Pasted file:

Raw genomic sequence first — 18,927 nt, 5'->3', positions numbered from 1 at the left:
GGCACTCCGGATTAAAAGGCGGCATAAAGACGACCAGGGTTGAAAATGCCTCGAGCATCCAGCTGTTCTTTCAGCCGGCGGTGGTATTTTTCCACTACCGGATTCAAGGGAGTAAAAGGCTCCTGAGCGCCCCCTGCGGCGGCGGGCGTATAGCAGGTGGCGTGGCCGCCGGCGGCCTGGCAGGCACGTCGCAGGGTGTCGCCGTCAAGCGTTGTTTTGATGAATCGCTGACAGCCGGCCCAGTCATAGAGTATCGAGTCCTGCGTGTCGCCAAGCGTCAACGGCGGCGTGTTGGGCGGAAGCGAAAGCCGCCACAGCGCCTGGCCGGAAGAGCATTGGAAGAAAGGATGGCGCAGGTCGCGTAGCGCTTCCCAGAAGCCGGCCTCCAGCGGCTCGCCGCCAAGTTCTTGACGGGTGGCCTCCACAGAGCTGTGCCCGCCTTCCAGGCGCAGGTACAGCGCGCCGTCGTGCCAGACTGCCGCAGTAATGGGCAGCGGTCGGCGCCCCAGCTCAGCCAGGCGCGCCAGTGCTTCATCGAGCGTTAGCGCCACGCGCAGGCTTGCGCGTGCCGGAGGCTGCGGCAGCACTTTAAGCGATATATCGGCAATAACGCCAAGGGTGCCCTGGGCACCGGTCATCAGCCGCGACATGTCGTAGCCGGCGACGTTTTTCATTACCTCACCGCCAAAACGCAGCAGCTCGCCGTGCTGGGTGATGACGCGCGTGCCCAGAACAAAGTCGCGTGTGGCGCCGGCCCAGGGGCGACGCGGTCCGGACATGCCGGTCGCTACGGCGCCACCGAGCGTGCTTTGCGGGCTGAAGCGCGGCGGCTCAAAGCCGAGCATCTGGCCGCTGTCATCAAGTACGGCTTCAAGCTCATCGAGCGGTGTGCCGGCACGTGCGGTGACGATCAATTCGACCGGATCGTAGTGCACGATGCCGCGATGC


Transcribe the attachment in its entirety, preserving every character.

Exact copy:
Raw genomic sequence first — 18,927 nt, 5'->3', positions numbered from 1 at the left:
GGCACTCCGGATTAAAAGGCGGCATAAAGACGACCAGGGTTGAAAATGCCTCGAGCATCCAGCTGTTCTTTCAGCCGGCGGTGGTATTTTTCCACTACCGGATTCAAGGGAGTAAAAGGCTCCTGAGCGCCCCCTGCGGCGGCGGGCGTATAGCAGGTGGCGTGGCCGCCGGCGGCCTGGCAGGCACGTCGCAGGGTGTCGCCGTCAAGCGTTGTTTTGATGAATCGCTGACAGCCGGCCCAGTCATAGAGTATCGAGTCCTGCGTGTCGCCAAGCGTCAACGGCGGCGTGTTGGGCGGAAGCGAAAGCCGCCACAGCGCCTGGCCGGAAGAGCATTGGAAGAAAGGATGGCGCAGGTCGCGTAGCGCTTCCCAGAAGCCGGCCTCCAGCGGCTCGCCGCCAAGTTCTTGACGGGTGGCCTCCACAGAGCTGTGCCCGCCTTCCAGGCGCAGGTACAGCGCGCCGTCGTGCCAGACTGCCGCAGTAATGGGCAGCGGTCGGCGCCCCAGCTCAGCCAGGCGCGCCAGTGCTTCATCGAGCGTTAGCGCCACGCGCAGGCTTGCGCGTGCCGGAGGCTGCGGCAGCACTTTAAGCGATATATCGGCAATAACGCCAAGGGTGCCCTGGGCACCGGTCATCAGCCGCGACATGTCGTAGCCGGCGACGTTTTTCATTACCTCACCGCCAAAACGCAGCAGCTCGCCGTGCTGGGTGATGACGCGCGTGCCCAGAACAAAGTCGCGTGTGGCGCCGGCCCAGGGGCGACGCGGTCCGGACATGCCGGTCGCTACGGCGCCACCGAGCGTGCTTTGCGGGCTGAAGCGCGGCGGCTCAAAGCCGAGCATCTGGCCGCTGTCATCAAGTACGGCTTCAAGCTCATCGAGCGGTGTGCCGGCACGTGCGGTGACGATCAATTCGACCGGATCGTAGTGCACGATGCCGCGATGC